Rosalie Sciortino: “The Gift”

Downey Native to be Featured Poet

by Carol Kearns

Downey poet and artist Rosalie Desimone Sciortino will be the featured reader for Poetry Matters, Thursday, January 15, at Stay Gallery.  Her work over the years has had an impact on the Downey arts scene in many ways.   Sciortino was a leader in Writers Workshop West (a writing group spearheaded by theater director John Hume), and a board member of the Downey Art League.  She has often been a contributing writer to the Downey Patriot, and before that the Downey Eagle.  Doors will open at 6:30 PM for a reception, and her artwork will be on display for a week.

Reflecting her wit and creativity, Sciortino’s new book, The Gift, includes a whimsical short story and several memoirs of her Downey childhood, in addition to her lyrical poetry.  Her poems convey her love of nature and reflections on the human spirit.   “Her gift is the transformation of the common to the uncommon,” writes poet Zaida Ramos.

Sciortino is a virtual native of Downey, having arrived here with her family when she was just twenty days old.   Her parents, who met and married in Colorado after immigrating separately from Sicily, settled into a farmhouse with acreage at the corner of what is now Paramount and Florence where the Chase Bank sits.

At that time Paramount Blvd, known then as College, dead-ended at Florence, and vehicles were only able to turn east or west.  Sciortnio recalls that loaded hay trucks would shake the timbers of the house as they rolled to a stop at the corner.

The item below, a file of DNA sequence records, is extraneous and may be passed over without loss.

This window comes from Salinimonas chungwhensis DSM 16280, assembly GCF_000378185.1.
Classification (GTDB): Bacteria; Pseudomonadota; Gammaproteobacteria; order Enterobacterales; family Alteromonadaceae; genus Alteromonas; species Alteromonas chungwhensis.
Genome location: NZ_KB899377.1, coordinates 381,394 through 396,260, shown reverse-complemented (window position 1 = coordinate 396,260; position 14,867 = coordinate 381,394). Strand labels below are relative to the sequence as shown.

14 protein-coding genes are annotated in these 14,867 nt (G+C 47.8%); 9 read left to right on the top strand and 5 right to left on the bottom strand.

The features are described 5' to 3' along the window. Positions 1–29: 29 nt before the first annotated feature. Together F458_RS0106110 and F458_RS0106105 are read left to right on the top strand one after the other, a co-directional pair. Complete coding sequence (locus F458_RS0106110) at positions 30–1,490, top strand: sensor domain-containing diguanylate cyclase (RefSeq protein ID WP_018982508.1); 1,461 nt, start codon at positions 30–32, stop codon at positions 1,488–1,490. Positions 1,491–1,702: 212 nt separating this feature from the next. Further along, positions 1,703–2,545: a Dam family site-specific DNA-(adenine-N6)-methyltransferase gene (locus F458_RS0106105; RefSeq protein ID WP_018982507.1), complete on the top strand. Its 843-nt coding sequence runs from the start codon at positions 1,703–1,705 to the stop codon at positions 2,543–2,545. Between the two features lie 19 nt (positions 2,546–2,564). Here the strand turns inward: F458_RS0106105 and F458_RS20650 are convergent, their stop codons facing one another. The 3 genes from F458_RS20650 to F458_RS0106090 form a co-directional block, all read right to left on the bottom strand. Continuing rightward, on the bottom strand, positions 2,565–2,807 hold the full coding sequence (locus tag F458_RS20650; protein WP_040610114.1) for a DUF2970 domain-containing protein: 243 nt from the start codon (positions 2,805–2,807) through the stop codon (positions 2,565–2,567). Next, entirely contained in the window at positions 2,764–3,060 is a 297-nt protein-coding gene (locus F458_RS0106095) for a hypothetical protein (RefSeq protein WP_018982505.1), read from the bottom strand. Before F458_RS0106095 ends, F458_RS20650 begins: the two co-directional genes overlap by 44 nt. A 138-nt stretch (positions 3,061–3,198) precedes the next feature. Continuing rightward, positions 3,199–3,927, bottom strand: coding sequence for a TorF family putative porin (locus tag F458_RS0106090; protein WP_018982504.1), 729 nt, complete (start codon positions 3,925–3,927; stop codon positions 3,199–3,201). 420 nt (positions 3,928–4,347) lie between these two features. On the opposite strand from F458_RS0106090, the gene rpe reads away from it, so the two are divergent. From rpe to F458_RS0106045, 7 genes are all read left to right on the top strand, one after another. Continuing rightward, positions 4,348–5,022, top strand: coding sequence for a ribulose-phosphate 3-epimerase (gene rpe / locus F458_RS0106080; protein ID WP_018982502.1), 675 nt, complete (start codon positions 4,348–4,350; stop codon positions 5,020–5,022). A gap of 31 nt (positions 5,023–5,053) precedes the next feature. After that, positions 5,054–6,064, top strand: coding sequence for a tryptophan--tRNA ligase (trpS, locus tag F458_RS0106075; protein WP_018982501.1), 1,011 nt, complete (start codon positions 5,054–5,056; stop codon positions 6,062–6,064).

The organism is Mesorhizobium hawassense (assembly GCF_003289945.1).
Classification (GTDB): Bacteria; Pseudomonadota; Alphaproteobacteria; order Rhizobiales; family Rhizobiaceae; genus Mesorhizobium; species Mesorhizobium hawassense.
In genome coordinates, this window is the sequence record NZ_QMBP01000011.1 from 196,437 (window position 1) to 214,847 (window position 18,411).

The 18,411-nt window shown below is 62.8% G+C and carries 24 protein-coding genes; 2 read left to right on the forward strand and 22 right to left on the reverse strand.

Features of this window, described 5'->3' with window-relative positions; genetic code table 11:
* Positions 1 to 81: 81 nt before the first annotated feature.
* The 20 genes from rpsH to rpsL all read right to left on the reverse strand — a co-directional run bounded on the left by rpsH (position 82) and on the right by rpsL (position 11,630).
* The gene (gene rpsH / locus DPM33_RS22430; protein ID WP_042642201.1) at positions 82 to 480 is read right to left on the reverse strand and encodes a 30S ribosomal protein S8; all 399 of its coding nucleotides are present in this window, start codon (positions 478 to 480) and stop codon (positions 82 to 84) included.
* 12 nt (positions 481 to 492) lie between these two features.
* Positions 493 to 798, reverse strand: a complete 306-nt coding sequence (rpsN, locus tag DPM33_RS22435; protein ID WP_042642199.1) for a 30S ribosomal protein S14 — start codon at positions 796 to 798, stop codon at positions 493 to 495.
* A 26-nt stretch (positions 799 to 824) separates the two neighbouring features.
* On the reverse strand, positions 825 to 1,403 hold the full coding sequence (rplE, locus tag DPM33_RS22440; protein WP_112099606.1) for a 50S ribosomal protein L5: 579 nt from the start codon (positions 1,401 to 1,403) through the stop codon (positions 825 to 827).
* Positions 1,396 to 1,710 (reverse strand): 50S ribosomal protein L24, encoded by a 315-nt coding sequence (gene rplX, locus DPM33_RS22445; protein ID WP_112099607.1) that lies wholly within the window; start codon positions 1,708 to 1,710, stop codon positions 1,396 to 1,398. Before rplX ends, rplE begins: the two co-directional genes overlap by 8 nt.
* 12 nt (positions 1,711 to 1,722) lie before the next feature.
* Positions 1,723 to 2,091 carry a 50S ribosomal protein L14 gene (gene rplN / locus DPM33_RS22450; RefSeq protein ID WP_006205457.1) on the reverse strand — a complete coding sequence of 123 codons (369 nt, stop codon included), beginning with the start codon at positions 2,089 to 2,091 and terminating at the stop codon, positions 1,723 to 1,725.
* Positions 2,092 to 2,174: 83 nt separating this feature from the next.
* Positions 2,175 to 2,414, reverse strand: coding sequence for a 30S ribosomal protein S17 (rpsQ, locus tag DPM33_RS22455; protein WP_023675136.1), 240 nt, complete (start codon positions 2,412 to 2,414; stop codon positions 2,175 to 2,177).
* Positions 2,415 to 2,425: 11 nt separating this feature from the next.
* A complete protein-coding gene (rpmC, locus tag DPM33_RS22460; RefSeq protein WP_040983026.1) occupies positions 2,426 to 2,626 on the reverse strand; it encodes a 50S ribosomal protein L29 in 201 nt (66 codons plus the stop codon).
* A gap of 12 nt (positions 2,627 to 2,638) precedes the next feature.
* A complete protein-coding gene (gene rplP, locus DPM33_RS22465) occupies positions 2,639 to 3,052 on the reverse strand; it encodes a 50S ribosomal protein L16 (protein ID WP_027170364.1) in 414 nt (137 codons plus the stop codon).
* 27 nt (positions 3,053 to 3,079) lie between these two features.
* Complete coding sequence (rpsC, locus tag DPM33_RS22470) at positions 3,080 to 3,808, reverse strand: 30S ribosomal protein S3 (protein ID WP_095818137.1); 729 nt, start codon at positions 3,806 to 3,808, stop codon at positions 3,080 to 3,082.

Sciortino was the youngest of seven siblings, with her neighborhood defined by orange groves,  sooty air from smudge pots, irrigation ditches, and the “magical sylvan retreat” of the Rio San Gabriel river bed.  Relatives from Los Angeles described their weekly visits to Downey as “a trip to the country.”

In the 1970’s Sciortino was an active member of the Downey Art League when the organization’s membership was at its height.   She explored a variety of media, including oil, collage, and acrylic, winning numerous prizes.    Her subjects range from stylized still-life’s to realistic figures and cityscapes.

While writing and painting were her chosen vehicles for expressing her love of nature and beauty,  Sciortino’s creativity was not limited to these art forms.  Fans of talk radio on KABC in the 1980’s remember Sciortino’s comedic call-in’s to the morning Ken and Bob Company show.   Listeners were invited to win prizes by calling in with explanations and descriptions of common terms.  Sciortino would call in so often that she would change her name, but she could not disguise her voice.   She recalls that her husband’s golfing buddies would tell him, “Your wife’s on the radio again.”

As an avid KABC listener, Sciortino’s prize-winning success was legendary.  She twice won tickets to an opening game of the Dodgers, several dinners at high-end restaurants in Beverly Hills, and tickets for the Cirque de Soleil when it premiered during the Los Angeles Olympics in 1984.

Sciortino’s impact on the Downey art scene extends beyond her own writing and painting.  Sciortino has contributed years of community service as a member of the Downey Symphony Guild, helping with fund-raisers that support the regular season concerts and the Music in the Schools program.   The music education program, started in 1995, serves 11,000 local elementary students in the area’s public and private schools.

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